We can fully outfit your fishing trip as needed. Many popular fishing kayak models available including pedal drives.
Originally based in So Cal, I came to the Sonoma coast nearly 12 years ago from the Sea of Cortez near Cabo. Simply stated, with lingcod/rockfish, salmon, dungeness crab and a lot more including endless freshwater opportunities, the Sonoma coast is one of the finest destination kayak fisheries in North America. This fishery is easily accessible too! We get more guests on more quality fish here than we ever did on Baja’s East Cape. We catch different species in a completely different fishery with better results. In comparison, the number and size of fish from lingcod to salmon, the variety of species, lots of double digit fish and the sheer number of days we get to fish on the Sonoma coast continues to blow the minds of guides and guests alike.
Kayak fishing opportunities exist year `round in our region and like any fishery in the U.S., fishing regulations have a lot to do with it. The only month(s) I missed in the past few years was due to a broken hand this past Aug/Sept. Thanks to everyone who knew I was benched and doubled down on sending me pictures of their catches to make me “feel better”! Thanks a lot.
Getting here is easy flying into San Francisco or Oakland (about 90 minutes away) and renting a car. Quality camping and rreasonably priced lodging is available in Bodega Bay, Occidental, Jenner, Fort Ross and Sea Ranch. With so much to do around here, you can have a great buddy or a family trip they’ll want to do again. If you are into wine……..San Francisco to the south, Mendocino north, Napa…. but most folks keep busy as they want right here in West Sonoma County.
Late Update: The groundfish season has been extended from last year and opens April 1st in the SF region. No joke! The limit on lingcod is one fish per day (precautionary management action), canary rockfish is 2 per day. Overall, this is great news for a fishery that went from open year round to complete closure just a few years back. I don’t think anyone thought we’d likely see the fishery open 9 months out of 12 so soon. That’s testimony to real progress in establishing a healthy, sustainable fishery.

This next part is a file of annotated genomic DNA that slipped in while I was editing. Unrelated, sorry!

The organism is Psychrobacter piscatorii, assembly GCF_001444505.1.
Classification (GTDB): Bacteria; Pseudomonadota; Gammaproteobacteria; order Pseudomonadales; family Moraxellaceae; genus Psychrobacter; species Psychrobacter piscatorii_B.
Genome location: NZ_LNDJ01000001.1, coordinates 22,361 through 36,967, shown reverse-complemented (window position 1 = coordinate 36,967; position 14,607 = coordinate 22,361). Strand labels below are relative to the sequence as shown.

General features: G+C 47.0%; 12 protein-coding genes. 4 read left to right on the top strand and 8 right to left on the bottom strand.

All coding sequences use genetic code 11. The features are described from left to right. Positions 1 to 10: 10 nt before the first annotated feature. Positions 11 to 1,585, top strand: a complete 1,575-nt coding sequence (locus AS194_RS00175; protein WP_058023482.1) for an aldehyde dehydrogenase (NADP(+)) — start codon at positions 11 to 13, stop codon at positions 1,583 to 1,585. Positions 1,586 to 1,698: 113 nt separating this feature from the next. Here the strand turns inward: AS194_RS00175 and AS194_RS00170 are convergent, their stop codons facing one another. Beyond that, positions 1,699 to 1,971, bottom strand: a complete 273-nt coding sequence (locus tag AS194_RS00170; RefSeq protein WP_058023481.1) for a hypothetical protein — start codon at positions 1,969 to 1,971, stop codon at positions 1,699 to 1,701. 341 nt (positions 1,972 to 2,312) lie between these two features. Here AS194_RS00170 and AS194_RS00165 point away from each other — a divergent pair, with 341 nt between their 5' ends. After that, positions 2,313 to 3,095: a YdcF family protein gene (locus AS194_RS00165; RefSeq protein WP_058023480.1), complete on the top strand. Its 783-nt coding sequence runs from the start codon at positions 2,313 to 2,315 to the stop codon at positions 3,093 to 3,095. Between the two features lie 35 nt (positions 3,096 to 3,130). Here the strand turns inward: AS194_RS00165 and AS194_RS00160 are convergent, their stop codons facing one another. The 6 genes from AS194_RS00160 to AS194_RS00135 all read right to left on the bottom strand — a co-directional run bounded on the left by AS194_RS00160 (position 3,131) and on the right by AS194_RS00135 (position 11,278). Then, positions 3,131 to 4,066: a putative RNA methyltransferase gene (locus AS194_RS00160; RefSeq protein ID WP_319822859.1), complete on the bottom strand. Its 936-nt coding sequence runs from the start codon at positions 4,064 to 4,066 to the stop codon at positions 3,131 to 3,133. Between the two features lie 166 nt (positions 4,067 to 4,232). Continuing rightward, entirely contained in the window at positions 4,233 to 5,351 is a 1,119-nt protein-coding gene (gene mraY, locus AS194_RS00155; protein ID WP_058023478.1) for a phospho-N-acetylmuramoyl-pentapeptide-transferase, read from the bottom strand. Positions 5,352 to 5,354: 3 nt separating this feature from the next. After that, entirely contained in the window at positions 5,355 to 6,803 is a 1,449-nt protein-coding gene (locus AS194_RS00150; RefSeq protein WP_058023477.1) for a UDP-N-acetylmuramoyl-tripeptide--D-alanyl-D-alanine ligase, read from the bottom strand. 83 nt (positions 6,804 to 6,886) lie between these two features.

Also known as the Pacific Dog Snapper, this is the largest snapper specie in the Pacific.
Landed by Gregory “Miles” Panto on April 16, 2018
Location-Sea of Cortez, just north of Los Barilles, Baja California Sur, Mexico
Angler Account: “I hooked it in about 100 ft of water, jigging a candy bar over a rock face, north of Punta Pescadora. The fish was weighed at Smokey’s in Los Barriles, just an hour and a half after getting it to the beach. Smokey’s weighs the local catch for anglers, it came in at exactly 45 lbs.”
Detailed account of the catch: “The morning of April 16th was the first calm day after a week of insane, unseasonable wind and the north swell was still almost big enough to keep me off the water. But I knew there had to be some really hungry fish and scattered bait, so I pushed out.
3/27/18-Revisiting the Safe Release of Fish
On the heels of rockfish season opening soon and snapper and other coastal species seeing their seasons with size and retention limits, the successful release of traumatized fish is crucial to conscientious fishing. Here on the California coast, anglers are too accustomed to releasing traumatized no-take, under and oversized species for the ospreys and crabs to eat, the case in many similar fisheries. In the time since this was first published, “release tools” have become readily available on tackle shelves